The executive said there were "significant issues" with range and recharging speeds preventing Ferrari from making the leap. Although Ferrari had been looking at the possibility of an electric GT car, the focus would be on hybrids like the SF90 Stradale. The firm wants hybrids to represent 60 percent of its sales by 2022, and it's exploring alternatives like hydrogen fuel cells and biofuels to determine what would be "the most efficient and effective."
This is unfortunate news if you're eager to see how Maranello handles an emissions-free car, although it's not surprising given the current state of electric supercars. Porsche's Taycan is nimble and consistently fast, but the EPA also estimated a range of just 201 miles -- and the ultra-fast chargers needed for those vaunted 20-minute top-ups are still scarce. Ferrari may consider it difficult to justify a grand tourer that could be hamstrung by the same technical limitations.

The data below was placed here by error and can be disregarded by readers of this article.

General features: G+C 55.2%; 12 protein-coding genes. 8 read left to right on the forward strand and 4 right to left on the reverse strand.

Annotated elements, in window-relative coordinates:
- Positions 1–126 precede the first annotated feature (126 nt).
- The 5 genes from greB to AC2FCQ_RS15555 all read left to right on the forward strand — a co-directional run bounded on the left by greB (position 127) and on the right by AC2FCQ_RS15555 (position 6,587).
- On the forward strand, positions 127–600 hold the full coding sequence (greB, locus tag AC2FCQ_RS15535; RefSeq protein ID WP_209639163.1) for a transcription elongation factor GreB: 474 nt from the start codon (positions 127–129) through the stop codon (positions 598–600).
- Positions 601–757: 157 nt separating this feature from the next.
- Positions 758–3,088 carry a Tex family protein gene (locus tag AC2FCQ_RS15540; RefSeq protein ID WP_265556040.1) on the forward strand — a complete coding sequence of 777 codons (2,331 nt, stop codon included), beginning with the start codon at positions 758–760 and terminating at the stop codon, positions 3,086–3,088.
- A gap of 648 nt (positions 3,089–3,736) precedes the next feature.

The tech is catching up. Tesla's next-gen Roadster is supposed to boast a 620-mile range through a dense battery pack, and that's on top of a claimed 1.9-second 0-60MPH time and a 250MPH-plus top speed. Extra-fast chargers are becoming more commonplace, too. It's just a question of whether or not these advancements are coming quickly enough to satisfy Ferrari, and whether or not it feels any added pressure to ditch the burbling engines that have defined its lineup for decades.